As an example, imagine you have an LLM based chatbot in production that handles support cases. The point of this chatbot is to resolve simple issues and escalate difficult issues to a human. To monitor for drift, I would design a series of test cases that the model would escalate or not escalate. Then, you run these test cases against your model on a regular basis and set up an alert if any of the test cases start failing.

If tests start failing, you know you have work to do. You can then update your prompts and run the same test suite against those cases to determine if the updated prompt has fixed the issue.

What about concept drift?

Assuming you have automated testing for model drift, the next question is are you covering all of the use cases with your test suite? Chances are, you’re not. You should be regularly auditing the results you’re getting back as the data you’re feeding into the system will likely change over time, and you’ll be susceptible to concept drift.

The best thing we’ve come up with to account for this at Rargus is to design an ETL process for our data before it gets sent to an LLM. For our product, we need to be able to extract insights from unstructured data. That could be an app review, or it could be something as cryptic as a bug report. Our customers are going to combine these data sets to detect trends and determine what they build for their customers.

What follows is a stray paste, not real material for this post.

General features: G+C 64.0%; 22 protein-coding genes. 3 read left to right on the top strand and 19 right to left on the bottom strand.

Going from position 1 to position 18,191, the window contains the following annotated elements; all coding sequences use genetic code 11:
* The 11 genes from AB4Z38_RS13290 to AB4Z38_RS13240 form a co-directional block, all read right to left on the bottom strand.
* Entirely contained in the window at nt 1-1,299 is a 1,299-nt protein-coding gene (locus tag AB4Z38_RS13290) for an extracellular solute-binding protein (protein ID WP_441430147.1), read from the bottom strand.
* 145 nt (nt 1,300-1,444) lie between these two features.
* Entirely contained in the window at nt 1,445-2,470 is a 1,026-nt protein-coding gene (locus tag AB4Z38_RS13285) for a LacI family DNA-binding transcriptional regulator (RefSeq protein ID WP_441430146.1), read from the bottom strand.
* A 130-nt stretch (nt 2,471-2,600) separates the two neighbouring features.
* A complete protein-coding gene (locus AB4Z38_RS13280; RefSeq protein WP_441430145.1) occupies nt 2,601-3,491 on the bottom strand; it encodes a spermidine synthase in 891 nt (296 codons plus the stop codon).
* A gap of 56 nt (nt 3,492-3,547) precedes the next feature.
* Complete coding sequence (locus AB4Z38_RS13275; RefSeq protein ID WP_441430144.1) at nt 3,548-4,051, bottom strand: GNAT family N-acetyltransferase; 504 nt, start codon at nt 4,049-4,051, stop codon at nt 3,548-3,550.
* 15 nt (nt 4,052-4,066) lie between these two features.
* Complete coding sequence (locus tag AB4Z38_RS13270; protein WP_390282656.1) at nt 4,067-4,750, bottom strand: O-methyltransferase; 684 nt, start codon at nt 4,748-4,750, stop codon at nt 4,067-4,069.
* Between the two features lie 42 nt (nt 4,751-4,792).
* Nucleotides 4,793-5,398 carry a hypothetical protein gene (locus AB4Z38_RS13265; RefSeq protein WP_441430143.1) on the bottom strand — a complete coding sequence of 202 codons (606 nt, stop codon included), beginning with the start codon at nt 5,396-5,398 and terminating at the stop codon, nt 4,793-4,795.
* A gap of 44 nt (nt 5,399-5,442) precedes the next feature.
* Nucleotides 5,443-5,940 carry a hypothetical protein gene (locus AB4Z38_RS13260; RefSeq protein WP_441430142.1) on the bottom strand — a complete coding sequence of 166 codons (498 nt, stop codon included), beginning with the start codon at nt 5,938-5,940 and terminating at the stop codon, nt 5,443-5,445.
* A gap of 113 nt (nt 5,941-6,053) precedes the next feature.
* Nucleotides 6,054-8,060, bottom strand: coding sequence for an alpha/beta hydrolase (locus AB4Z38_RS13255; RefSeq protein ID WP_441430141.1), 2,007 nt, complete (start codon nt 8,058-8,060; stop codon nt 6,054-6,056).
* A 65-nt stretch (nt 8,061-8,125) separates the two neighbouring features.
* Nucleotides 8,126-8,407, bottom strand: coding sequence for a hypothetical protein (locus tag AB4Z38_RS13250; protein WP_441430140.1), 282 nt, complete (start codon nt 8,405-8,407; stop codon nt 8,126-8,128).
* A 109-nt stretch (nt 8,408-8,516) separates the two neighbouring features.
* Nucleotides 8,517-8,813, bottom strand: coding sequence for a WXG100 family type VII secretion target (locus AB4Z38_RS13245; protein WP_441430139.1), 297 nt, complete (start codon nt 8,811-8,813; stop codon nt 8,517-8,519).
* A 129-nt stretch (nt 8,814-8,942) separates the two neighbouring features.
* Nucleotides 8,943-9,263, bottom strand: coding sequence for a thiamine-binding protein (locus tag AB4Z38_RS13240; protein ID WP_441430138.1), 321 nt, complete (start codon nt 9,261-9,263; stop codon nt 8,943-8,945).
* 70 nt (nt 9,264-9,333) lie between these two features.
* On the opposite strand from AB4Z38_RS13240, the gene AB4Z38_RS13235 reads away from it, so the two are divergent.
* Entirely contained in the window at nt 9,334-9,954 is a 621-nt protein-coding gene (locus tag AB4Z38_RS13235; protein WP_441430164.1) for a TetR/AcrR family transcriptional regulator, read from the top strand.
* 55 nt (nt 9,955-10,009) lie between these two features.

As a result, we put our data through a good amount of cleaning before it gets to the LLM. We strip out unneeded text and make sure the LLM has to do as little work as possible so it has less of a chance to give an incorrect response or hallucinate.

This won’t work for every use case, but for us it solves the bulk of the concept drift. We also still do integration tests and randomly sample data to ensure we’re getting correct results back.

Design to account for model drift

The best way we’ve found to avoid model drift in the first place is to design your prompts to account for it at the outset. The more you ask an LLM to do in a single prompt, the more susceptible it is to drift. So, if you ask the LLM to do the smallest amount of work possible in a single prompt, you’ll have a prompt that you probably don’t have to update for a while.

This is where we’ve found prompt chains to be a godsend. Recent tools like Langchain or Griptape make this process significantly easier than it has been in the past. We break each step of our process into the smallest, least ambiguous prompts that we can and then chain the prompts together to get our final result.

As an example of what this would look like in the real world, imagine I was using GPT4 to write this article. The easiest way to do this would be to write the following prompt:

Write an article about how to account for model drift with LLMs

What would come back would likely be pretty generic. Additionally, as the underlying model was updated over time the result would change pretty dramatically.

Instead I could break this down into steps that I could chain together:

  1. Generate the outline of the article.
  2. Iterate over each item in the outline to generate the content for paragraphs.